These are Ford’s representatives of America sallying forth into the wilderness: a whore, a drunk and an outlaw. The only respectable member, the banker Gatewood, is a thief escaping with stolen loot. Except for the whiskey drummer Peacock (played by Donald Meek, and to the name born), a man so mild and respectable he’s constantly mistaken for a clergyman, the other respectable members of the caravan act to uphold a vision of America in which some people belong and some don’t. Mrs. Mallory (Louise Platt), the wife of a cavalry officer, traveling in considerable discomfort because she’s pregnant, continually rebuffs Dallas’ attempts at kindness. The former Confederate soldier Hatfield (John Carradine, probably never as handsome as he is here), hopes that offering Mrs. Mallory his protection will bring back the honor he’s lost by falling into a life of gambling. And though that profession should make him at home with whores, drunks and outlaws, he acts as if it were a supreme insult to Mrs. Mallory to be keeping their company.
I don’t wish to reduce Stagecoach to a civics lesson like the phony High Noon. As an adventure tale, the movie is thrilling. The centerpiece, the attack on the stage by marauding Apaches, is highlighted by the breathtaking stunt work of Yakima Canutt, a reminder of the artistry that’s been lost in the age of computer-generated imagery. But Stagecoach is a vision of democracy as well, and one that’s both stirred by the idea of how democracy levels the playing field and tough-minded enough to know that the judgmentalism Americans are prone to will do everything it can to create a land where the folks who live on the hill look down at those in the valley.
The recent premiere of the third season of Deadwood has prompted a lot of dumb talk about the traditions of the western, most of it, as the critic Dave Kehr observed on his blog, from people who don’t appear to have seen many westerns. These writers really believe that westerns are all black hats vs. white hats, good women vs. whores, cowboys vs. Indians. So when they see a western where violence is treated less than triumphantly—where moral ambiguity is present—all they can do is proclaim it an “anti-western,” as Alessandra Stanley recently called Deadwood in The Times.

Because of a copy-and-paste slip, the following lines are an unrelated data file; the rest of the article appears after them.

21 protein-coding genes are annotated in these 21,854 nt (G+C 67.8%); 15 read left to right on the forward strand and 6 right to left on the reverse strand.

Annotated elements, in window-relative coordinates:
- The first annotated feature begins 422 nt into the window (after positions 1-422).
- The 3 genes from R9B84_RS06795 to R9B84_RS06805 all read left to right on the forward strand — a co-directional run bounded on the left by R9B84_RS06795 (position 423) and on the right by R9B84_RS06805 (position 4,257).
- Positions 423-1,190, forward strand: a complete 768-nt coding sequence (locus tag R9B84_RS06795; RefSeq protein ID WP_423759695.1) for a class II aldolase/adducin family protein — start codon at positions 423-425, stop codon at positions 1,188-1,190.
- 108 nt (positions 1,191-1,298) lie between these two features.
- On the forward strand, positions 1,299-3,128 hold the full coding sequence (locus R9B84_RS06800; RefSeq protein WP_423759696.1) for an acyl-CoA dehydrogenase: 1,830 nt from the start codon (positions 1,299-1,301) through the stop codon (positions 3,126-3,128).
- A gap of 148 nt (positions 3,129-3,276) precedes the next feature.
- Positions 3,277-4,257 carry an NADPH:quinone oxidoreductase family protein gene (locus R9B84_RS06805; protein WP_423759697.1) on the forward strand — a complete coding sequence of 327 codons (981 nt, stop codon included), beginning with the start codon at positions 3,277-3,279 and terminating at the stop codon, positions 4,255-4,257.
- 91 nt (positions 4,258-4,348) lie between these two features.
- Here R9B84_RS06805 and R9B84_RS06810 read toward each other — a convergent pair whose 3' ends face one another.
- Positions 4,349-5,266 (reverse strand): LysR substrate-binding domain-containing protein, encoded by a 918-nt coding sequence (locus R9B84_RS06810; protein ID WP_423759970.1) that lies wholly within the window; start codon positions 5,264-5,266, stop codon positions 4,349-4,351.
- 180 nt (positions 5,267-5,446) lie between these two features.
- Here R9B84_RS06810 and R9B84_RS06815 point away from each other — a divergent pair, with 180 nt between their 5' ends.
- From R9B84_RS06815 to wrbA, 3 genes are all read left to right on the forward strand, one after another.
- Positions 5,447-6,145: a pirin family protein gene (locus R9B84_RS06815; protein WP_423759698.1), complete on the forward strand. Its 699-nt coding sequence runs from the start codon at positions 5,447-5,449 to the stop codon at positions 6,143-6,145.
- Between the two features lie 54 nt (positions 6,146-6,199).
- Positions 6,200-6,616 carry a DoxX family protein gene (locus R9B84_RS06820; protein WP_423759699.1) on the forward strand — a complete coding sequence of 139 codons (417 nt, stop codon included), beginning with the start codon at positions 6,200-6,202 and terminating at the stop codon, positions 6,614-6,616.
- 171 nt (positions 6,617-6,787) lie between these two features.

In the great westerns, the stirring and the heroic have always existed alongside the evil and the craven. We are looking at them in a country in its birth pangs, capable of going in either direction.
So the idea of the “anti-western” is inherently ahistorical. It denies the subtleties in the great Ford and Hawks westerns, the adult pessimism that Budd Boetticher and Anthony Mann brought to the genre in the 50’s, and just how much the presumed father of the anti-western, Sam Peckinpah, owed to the traditions that had preceded him. What’s seen as a break with tradition is really a mirror of the journey undertaken by the genre’s heroes: the push to go further afield, knowing all the while that they can never fully escape what they are leaving behind. For Americans, the western is, as Huck Finn says of civilization, a place we all been before.
[Stagecoach, Two-Disc Special Edition; Warner Home Video; $26.98.]